|Changes for Not-for-Profits: Pursuant to the Department of Revenue (DOR), the changes to not-for-profit sales tax rules became effective upon passage of SEA 417, which was signed into law May 4, 2023. Therefore, effective May 4, 2023, qualified not-for-profits are exempt from retail tax if the organization makes $100,000 or less in annual sales of tangible personal property. If the organization makes more $100,000 in sales of tangible personal property a year, it must collect sales tax on taxable sales on an ongoing basis until it makes less than $100,000 in sales for two consecutive calendar years. To determine if a not-for-profit will be required to start collecting sales tax as of July 1, 2023, it will calculate its total sales of tangible personal property beginning Jan. 1, 2023. However, all sales made by not-for-profit churches, monasteries, convents, public schools, parochial schools, and youth organizations focused on agriculture are exempt from retail tax regardless of each not-for-profit’s total annual sales amount.
The General Assembly authorized the DOR to publish a list of sales-tax-exempt persons, corporations, or entities so that recipients of exemption certificates from such exempt entities may determine if the certificate is valid.
|Successor Liability with Respect to Bulk Transfers: Effective Jan. 1, 2024, a person that acquires ownership of more than one-half of all tangible personal property of a business will be considered a “successor in liability” by the DOR and be required to notify the DOR of the transfer. The successor will now be required to notify the DOR of the transfer within a specific time frame. Once notified, the DOR will issue a summary of liabilities or tax clearance letter, and the successor in liability becomes liable for the outstanding tax liabilities listed in the summary to the extent of the purchase price. If the parties do not notify the DOR, the successor in liability will become liable for certain taxes plus penalties and interest to the extent of the purchase price. These successor liability provisions apply only to sales and use tax, county innkeeper’s tax, and food and beverage tax existing liabilities.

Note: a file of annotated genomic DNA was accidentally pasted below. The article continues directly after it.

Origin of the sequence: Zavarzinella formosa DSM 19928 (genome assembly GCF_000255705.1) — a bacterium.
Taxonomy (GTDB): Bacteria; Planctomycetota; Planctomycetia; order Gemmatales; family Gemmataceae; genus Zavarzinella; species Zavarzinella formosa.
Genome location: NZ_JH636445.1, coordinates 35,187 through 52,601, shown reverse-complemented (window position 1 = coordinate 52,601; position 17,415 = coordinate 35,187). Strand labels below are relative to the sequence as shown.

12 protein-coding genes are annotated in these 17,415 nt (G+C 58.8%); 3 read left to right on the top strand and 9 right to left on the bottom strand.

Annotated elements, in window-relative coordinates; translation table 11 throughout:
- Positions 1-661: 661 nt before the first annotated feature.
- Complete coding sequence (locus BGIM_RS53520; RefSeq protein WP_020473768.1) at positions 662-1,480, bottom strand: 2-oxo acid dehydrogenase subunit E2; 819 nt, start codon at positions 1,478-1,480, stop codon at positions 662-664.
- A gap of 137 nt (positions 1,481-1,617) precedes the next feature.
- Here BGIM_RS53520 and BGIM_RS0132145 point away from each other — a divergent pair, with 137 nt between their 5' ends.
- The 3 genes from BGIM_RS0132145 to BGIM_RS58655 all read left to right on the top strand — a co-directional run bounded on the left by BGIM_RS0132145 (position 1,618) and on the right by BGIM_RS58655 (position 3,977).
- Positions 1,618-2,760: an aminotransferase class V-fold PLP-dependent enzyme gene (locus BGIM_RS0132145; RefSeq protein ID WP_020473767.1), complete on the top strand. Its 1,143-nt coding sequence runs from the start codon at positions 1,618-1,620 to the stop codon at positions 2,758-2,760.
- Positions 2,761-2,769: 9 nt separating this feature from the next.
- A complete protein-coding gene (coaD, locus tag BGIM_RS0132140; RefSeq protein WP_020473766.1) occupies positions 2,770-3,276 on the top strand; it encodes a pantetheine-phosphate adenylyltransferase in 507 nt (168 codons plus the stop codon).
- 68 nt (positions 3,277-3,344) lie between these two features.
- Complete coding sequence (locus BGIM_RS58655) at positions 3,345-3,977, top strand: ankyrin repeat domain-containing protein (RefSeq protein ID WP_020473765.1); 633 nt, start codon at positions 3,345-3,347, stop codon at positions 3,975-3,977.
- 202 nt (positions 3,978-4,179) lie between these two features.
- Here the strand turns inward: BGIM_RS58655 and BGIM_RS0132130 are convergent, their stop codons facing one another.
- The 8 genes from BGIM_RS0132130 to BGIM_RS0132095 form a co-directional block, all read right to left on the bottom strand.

|Agricultural Sales Tax Exemption: Effective July 1, 2023, agricultural machinery and equipment that would otherwise qualify for the sales tax exemption and is included on a personal property tax return (or would be in the absence of IC 6-1.1-3-7.2(f)), that equipment is either:
This expanded agricultural exemption also applies to machinery and equipment purchased in Indiana but used outside Indiana.
|Zappers and Phantom-Ware: Effective July 1, 2023, it will be illegal to knowingly or intentionally sell, purchase, install, transfer or possess zappers (automatic sales suppression devices) or phantom-ware.
|CNG Producer Sales Tax Exemption: The difference between the amount of special fuel purchased by a CNG product fuel station and the amount of compressed natural gas (CNG) product produced and sold by the CNG product fuel station is exempt from sales tax effective July 1, 2023. Additional guidance is expected from the DOR on implementation of the special refund procedures to claim this exemption.
|Homestead Exemption and Deduction Changes: The homestead exemption will now apply to the following:
For assessments under $600,000, the supplemental deduction from the assessed value of homestead property will increase to 40% in 2024 and to 37.5% in 2025 but return to 35% in 2026. For assessments over $600,000, the supplemental deduction will increase to 30% in 2024 and then 27.5% in 2025 and return to 25% in 2026.
|New Assessor Requirements: Effective July 1, 2023, township and county assessors are required to document changes to the underlying parcel characteristics, including age, grade, or condition of a property from the previous year’s assessment date. They are also required to document the reason each change was made.